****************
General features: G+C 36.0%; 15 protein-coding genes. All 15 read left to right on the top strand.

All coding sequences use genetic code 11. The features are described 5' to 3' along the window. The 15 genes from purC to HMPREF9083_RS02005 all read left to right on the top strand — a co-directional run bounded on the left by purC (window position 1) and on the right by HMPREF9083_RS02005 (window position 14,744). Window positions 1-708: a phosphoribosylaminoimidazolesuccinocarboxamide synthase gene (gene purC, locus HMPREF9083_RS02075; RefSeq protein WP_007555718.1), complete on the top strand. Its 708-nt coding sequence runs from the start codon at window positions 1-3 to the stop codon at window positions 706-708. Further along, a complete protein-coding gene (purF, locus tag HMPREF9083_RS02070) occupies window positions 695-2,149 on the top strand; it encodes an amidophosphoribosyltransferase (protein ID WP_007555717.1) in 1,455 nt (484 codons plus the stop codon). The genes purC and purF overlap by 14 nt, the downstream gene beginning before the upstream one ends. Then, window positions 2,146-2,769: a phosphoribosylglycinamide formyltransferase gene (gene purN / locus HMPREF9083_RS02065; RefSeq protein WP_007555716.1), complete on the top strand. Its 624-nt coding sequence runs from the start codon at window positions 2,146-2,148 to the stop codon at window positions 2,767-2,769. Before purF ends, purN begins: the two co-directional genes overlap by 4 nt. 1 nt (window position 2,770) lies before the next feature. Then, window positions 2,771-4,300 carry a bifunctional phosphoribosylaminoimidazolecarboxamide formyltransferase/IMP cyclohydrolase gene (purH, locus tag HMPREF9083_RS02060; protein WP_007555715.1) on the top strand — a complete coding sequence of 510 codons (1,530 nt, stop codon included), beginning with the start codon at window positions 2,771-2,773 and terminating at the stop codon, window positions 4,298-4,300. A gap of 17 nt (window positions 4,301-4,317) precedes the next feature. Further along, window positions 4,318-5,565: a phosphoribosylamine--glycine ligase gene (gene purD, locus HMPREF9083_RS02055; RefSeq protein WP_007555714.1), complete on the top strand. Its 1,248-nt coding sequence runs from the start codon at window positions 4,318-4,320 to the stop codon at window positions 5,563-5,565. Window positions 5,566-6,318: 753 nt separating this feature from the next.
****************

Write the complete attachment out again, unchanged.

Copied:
General features: G+C 36.0%; 15 protein-coding genes. All 15 read left to right on the top strand.

All coding sequences use genetic code 11. The features are described 5' to 3' along the window. The 15 genes from purC to HMPREF9083_RS02005 all read left to right on the top strand — a co-directional run bounded on the left by purC (window position 1) and on the right by HMPREF9083_RS02005 (window position 14,744). Window positions 1-708: a phosphoribosylaminoimidazolesuccinocarboxamide synthase gene (gene purC, locus HMPREF9083_RS02075; RefSeq protein WP_007555718.1), complete on the top strand. Its 708-nt coding sequence runs from the start codon at window positions 1-3 to the stop codon at window positions 706-708. Further along, a complete protein-coding gene (purF, locus tag HMPREF9083_RS02070) occupies window positions 695-2,149 on the top strand; it encodes an amidophosphoribosyltransferase (protein ID WP_007555717.1) in 1,455 nt (484 codons plus the stop codon). The genes purC and purF overlap by 14 nt, the downstream gene beginning before the upstream one ends. Then, window positions 2,146-2,769: a phosphoribosylglycinamide formyltransferase gene (gene purN / locus HMPREF9083_RS02065; RefSeq protein WP_007555716.1), complete on the top strand. Its 624-nt coding sequence runs from the start codon at window positions 2,146-2,148 to the stop codon at window positions 2,767-2,769. Before purF ends, purN begins: the two co-directional genes overlap by 4 nt. 1 nt (window position 2,770) lies before the next feature. Then, window positions 2,771-4,300 carry a bifunctional phosphoribosylaminoimidazolecarboxamide formyltransferase/IMP cyclohydrolase gene (purH, locus tag HMPREF9083_RS02060; protein WP_007555715.1) on the top strand — a complete coding sequence of 510 codons (1,530 nt, stop codon included), beginning with the start codon at window positions 2,771-2,773 and terminating at the stop codon, window positions 4,298-4,300. A gap of 17 nt (window positions 4,301-4,317) precedes the next feature. Further along, window positions 4,318-5,565: a phosphoribosylamine--glycine ligase gene (gene purD, locus HMPREF9083_RS02055; RefSeq protein WP_007555714.1), complete on the top strand. Its 1,248-nt coding sequence runs from the start codon at window positions 4,318-4,320 to the stop codon at window positions 5,563-5,565. Window positions 5,566-6,318: 753 nt separating this feature from the next.